On NRO today, Peter Wood contributes this article on the philosophical imbalance in most colleges and universities between professors whose convictions are leftist and those few whose are not.
Peter is quite right. American college students often go through their years of study hearing repeatedly the numerous tropes about the evils of America, of capitalism, private property and so on. They will rarely if ever hear those notions disputed since the small number of professors with conservative or libertarian leanings pretty much stick to teaching their courses in, oh, accounting or finance. They aren’t preaching to the students. So as far as the imbalance of political messages received by students, it is probably much worse than just the imbalance between leftist and rightist professors.
My complaint isn’t that college students are not getting a Pollyanna “everything about America is and always has been great” message. Rather, it is that they only hear the “we need to have more laws and government programs to deal with our problems” message. Take the issue of poverty. Students will often hear about how bad it still is in the United States. Fine. But will they ever hear even a smidgen of the case made by many economists that there would be far less poverty today if it weren’t for a litany of government laws and programs that get in the way of economic progress generally and which specifically impede poor people from bettering their conditions? Probably not. All they get is the intellectually feeble line that we need still more government activism.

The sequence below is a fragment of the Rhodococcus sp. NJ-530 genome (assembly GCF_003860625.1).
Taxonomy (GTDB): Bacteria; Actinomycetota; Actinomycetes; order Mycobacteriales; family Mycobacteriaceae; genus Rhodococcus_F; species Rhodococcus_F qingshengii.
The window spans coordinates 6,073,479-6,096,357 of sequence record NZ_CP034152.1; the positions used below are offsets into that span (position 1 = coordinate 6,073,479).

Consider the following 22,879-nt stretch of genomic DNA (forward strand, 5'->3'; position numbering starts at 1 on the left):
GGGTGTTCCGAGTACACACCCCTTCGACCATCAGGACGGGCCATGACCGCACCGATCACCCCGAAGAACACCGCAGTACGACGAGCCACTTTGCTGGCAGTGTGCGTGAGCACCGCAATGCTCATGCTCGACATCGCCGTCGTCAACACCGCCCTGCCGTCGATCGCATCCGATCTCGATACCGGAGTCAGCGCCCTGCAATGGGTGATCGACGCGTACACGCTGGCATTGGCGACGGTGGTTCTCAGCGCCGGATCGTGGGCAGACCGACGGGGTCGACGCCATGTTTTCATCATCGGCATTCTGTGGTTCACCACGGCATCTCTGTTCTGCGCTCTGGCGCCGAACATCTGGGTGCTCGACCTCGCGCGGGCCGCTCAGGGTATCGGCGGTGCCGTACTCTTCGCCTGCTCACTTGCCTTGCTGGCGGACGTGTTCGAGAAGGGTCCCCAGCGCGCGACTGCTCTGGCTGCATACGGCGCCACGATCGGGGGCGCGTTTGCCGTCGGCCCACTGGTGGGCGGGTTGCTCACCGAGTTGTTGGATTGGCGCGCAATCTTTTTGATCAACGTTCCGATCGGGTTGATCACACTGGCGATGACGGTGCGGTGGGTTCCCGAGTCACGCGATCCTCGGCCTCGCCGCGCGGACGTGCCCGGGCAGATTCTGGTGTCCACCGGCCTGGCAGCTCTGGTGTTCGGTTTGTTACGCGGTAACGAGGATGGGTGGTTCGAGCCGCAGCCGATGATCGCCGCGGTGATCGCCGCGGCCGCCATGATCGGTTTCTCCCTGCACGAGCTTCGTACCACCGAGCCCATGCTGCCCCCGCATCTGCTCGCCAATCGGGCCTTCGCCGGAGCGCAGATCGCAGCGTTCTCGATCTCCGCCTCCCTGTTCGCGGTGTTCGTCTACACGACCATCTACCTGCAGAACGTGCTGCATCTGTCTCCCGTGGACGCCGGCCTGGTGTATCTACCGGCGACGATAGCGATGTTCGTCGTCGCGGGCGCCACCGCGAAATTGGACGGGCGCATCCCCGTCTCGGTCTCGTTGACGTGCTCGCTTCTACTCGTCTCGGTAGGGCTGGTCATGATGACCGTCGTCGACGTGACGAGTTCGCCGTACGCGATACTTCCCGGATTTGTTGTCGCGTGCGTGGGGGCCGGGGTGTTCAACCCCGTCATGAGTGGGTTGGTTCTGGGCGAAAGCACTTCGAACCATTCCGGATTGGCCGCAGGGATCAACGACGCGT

It’s the same with any other issue — health care, the environment, the mortgage debacle. The leftist faculty will almost invariably champion statist solutions, never subjecting them to any of that “critical thinking” they so proudly proclaim is the wonderful benefit to students of taking their classes.